“Life’s most persistent and urgent question is, ‘what are you doing for others?’” -Martin Luther King Jr.
The most indisputable truth to life is this: if you are white, then you have privilege. With this privilege comes responsibility–yes, responsibility– to be informed on the injustices surrounding us, uplift the voices of those in marginalized groups, and use your own voice to change the racist makeup of this country. If you haven’t already considered those points, let me pose this question: how many more innocent Black lives need to be lost for white people to finally wake up?
George Floyd was murdered due to an act of police brutality on May 25, however, this is by no means a stand-alone incident. Names like Trayvon Martin, Eric Garner, Tamir Rice, Breonna Taylor, and countless others have become etched into American history because this gruesome cycle of police brutality has yet to be broken. It’s about time white people do something to change that.
As a white person, you may have thought some of the following statements: “I don’t want to get political on social media because I don’t want to stir the pot,” or “I’m apathetic towards voting for local and national government officials because I don’t know much about politics.”
Consider the fact that these thoughts, too, are coming from a place of extreme privilege. You don’t have to be highly educated to seek and gain basic education as to why Black Lives Matter. You don’t have to be well-versed in every political affair to make an informed decision about politics during the next election. By conducting some research and recognizing how leaders are responding to racial injustice right now, your vote in the upcoming election can help change the course of history for the better.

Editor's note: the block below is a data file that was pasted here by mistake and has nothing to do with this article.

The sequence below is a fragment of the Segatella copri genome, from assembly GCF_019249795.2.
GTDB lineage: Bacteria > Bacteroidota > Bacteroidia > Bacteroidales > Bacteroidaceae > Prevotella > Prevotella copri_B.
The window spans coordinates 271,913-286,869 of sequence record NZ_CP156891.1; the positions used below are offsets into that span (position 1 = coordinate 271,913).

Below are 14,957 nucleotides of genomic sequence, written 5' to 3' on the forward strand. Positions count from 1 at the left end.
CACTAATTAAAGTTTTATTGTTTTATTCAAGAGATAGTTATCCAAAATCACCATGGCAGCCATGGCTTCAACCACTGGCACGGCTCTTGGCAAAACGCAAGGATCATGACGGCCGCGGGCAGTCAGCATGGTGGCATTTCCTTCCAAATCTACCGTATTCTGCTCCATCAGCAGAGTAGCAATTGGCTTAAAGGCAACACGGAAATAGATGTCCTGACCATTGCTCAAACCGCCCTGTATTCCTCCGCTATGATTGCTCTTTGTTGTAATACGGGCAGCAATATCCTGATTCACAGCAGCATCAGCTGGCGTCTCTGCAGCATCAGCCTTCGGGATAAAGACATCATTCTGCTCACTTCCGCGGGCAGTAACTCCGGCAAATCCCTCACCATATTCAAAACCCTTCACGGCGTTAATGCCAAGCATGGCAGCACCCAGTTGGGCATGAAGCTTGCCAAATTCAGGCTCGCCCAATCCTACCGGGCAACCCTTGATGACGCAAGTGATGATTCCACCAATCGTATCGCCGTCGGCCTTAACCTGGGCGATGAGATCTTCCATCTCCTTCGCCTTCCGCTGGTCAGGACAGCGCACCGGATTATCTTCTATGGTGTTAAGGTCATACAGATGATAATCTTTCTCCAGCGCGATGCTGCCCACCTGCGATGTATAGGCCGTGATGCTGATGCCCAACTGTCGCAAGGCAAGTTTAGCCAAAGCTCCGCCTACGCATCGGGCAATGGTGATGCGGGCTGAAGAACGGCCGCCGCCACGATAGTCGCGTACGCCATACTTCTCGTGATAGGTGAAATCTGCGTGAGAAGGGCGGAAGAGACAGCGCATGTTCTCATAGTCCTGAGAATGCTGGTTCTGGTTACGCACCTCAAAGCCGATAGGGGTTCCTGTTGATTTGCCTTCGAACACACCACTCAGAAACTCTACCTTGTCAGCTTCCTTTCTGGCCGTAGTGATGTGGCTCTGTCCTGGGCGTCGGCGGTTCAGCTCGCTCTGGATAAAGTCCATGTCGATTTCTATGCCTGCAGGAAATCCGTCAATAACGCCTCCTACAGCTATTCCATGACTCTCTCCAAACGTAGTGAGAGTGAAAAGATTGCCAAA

Growing comfortable in our shared ignorance is what keeps igniting the flames of hate, disparity, and injustice. Until we as white people realize that we don’t have to feel threatened by what we don’t know and instead seek to understand it, we can expect to see division to continue in this country.
Black Lives Matter is not a trend; it’s a rally cry for basic human rights.
We can only rectify the injustices in the world when we realize this: it is not the job of the oppressed to demand equality. As white people, our bare minimum responsibility is to restore a sense of empathy that has been lacking in America for years. We need to actively break out of our bubble of privilege and seek the truths from which we’ve looked away out of fear. We need to do our research, have uncomfortable conversations, and hold ourselves accountable.
I am by no means claiming that I know all there is to know about black history. As a white woman, I will never fully understand the life-threatening terror experienced when a police officer’s lights flash behind me. I will never fully experience the inequities black people face on a daily basis when performing activities that may be mundane to me. But I can actively do everything in my power to understand the experience. To speak up and advocate to end racial injustice. To uplift the voices of my Black friends and let their stories sink in to my bones. Truly, as a white person, this is the absolute least I can do.
We are currently living through history: the protests we’ve seen on the news will one day be recounted in our children’s history books, our voices will either ignore or fight to end racial injustice, and we will one day look back and see this time as a pivotal moment in America. You can either use your voice to fight for what is right, or remain silenced. And so, I leave you with this final question: when you look back on this time in the years to come, how do you want your voice to be remembered?